5 eco-friendly innovations in green communities
While some of us still must remind ourselves to recycle scraps of paper or turn off the water when brushing our teeth, entire U.S. communities already are way ahead in their efforts to help preserve the planet.
In recognition of Earth Day on April 22nd, here are five environmentally friendly innovations in cities around the country:
In 2011, Portland, Oregon, joined San Francisco and Seattle when it began providing containers in which residents and businesses can place food scraps for curbside pickup.
Cities that compost significantly reduce garbage in landfills because food waste is used for fertilizer and mulch, says Mark Leeper, an online instructor in the environmental science program at University of Phoenix and environmental program manager for the Defense Commissary Agency.
A utility company in Exeter, Maine, is generating electricity from cow manure. A process known as anaerobic digestion converts manure from a large dairy farm into biogas, Leeper explains. The energy generated from the waste goes into the utility’s electricity grid and can produce almost 8,000 megawatt-hours annually, enough to power 800 homes for a year.
Leeper believes many communities will follow Exeter’s lead. “Because of innovative processes like anaerobic digestion,” he says, “waste is going to become a marketplace commodity.”
Banning plastic bags
In March 2013, Austin, Texas, joined other eco-friendly cities like Aspen, Colorado, and Santa Monica, California, and banned plastic bags in merchant checkout lines in stores throughout the city.
Austin’s goal is to have less than 10 percent of waste sent to landfills by 2040, and community leaders say they believe the ban will encourage shoppers to transport goods in reusable shopping bags, resulting in less litter at landfills and in the ocean.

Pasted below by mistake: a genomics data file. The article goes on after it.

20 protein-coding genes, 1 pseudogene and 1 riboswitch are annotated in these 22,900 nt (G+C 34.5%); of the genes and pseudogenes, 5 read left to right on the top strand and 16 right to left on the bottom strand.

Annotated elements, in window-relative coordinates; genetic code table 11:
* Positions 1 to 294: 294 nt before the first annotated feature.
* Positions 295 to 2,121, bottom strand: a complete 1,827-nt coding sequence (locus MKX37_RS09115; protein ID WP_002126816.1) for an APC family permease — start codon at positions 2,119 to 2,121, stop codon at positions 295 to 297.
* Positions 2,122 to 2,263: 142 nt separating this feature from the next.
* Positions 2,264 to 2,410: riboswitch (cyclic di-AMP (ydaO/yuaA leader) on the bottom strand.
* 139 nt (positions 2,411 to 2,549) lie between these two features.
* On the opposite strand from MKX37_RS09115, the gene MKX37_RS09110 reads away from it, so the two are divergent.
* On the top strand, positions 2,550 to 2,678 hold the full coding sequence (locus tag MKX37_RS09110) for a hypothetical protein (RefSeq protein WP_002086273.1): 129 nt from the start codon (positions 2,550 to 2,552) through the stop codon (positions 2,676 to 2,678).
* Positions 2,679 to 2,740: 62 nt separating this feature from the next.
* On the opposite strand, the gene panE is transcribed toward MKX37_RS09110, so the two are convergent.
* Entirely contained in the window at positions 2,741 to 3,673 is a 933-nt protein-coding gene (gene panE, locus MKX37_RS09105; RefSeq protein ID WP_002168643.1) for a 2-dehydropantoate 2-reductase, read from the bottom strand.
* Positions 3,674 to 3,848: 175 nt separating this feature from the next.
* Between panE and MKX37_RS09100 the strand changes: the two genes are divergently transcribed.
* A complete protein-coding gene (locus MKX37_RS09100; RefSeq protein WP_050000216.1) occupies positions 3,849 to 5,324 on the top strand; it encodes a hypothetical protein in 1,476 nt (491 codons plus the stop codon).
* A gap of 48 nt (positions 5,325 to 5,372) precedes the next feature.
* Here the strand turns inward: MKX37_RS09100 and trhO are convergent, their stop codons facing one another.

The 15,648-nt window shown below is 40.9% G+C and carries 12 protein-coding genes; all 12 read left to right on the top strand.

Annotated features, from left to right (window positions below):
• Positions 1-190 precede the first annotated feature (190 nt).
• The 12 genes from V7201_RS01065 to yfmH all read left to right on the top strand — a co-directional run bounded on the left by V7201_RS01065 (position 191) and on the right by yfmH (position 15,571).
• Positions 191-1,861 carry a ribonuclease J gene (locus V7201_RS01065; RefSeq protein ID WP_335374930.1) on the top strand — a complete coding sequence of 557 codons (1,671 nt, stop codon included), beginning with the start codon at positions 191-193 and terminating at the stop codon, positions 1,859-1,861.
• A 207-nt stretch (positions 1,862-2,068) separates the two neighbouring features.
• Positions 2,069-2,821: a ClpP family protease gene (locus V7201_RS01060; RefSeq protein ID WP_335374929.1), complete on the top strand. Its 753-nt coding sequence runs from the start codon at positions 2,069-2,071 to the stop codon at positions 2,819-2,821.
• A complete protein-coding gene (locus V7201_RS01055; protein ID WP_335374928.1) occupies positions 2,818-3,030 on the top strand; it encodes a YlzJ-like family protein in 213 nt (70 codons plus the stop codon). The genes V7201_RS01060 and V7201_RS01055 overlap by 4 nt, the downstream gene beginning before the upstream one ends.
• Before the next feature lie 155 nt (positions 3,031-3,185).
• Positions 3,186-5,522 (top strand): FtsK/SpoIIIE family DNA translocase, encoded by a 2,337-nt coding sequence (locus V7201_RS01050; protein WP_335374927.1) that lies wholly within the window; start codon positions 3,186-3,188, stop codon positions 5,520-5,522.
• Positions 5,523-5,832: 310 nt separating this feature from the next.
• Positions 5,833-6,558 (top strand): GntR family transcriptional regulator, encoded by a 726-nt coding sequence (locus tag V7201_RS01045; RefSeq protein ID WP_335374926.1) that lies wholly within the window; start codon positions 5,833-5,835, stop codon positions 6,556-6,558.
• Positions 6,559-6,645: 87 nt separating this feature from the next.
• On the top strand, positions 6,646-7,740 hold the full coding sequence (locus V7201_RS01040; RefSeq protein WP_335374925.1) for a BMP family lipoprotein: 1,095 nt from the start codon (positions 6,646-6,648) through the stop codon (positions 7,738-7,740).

With 359 green rooftops, the city of Chicago has the most heat-absorbing garden-top roofs of any U.S. city. Containing soil and dense foliage, green roofs help regulate temperatures inside and outside buildings and reduce energy use because heat from the sun is absorbed by the plants, not the buildings. The foliage also provides insulation.
Chicago has mandated that all new buildings funded by public money be LEED (Leadership in Energy and Environmental Design) certified, meaning they are designed to keep utility costs low. Since the Windy City is known for temperature extremes, Leeper says, it makes sense for officials to embrace the green rooftops concept.
Creating runoff gardens
Many forward-thinking residents and owners of commercial businesses in Philadelphia have taken steps to prevent runoff water from polluting the Schuylkill and Delaware rivers, key sources of drinking water for the region.
Garden-filled planter boxes installed directly below storm runoff gutters on the sides of buildings, homes and roadways keep dirty storm water from fouling the rivers, explains Alexandra Hilosky, an instructor in the University’s environmental science program and a chemistry professor at Harcum College in Bryn Mawr, Pennsylvania.
“Planter boxes serve dual purposes,” she notes. “They absorb runoff water and beautify the communities with pretty little flower gardens.”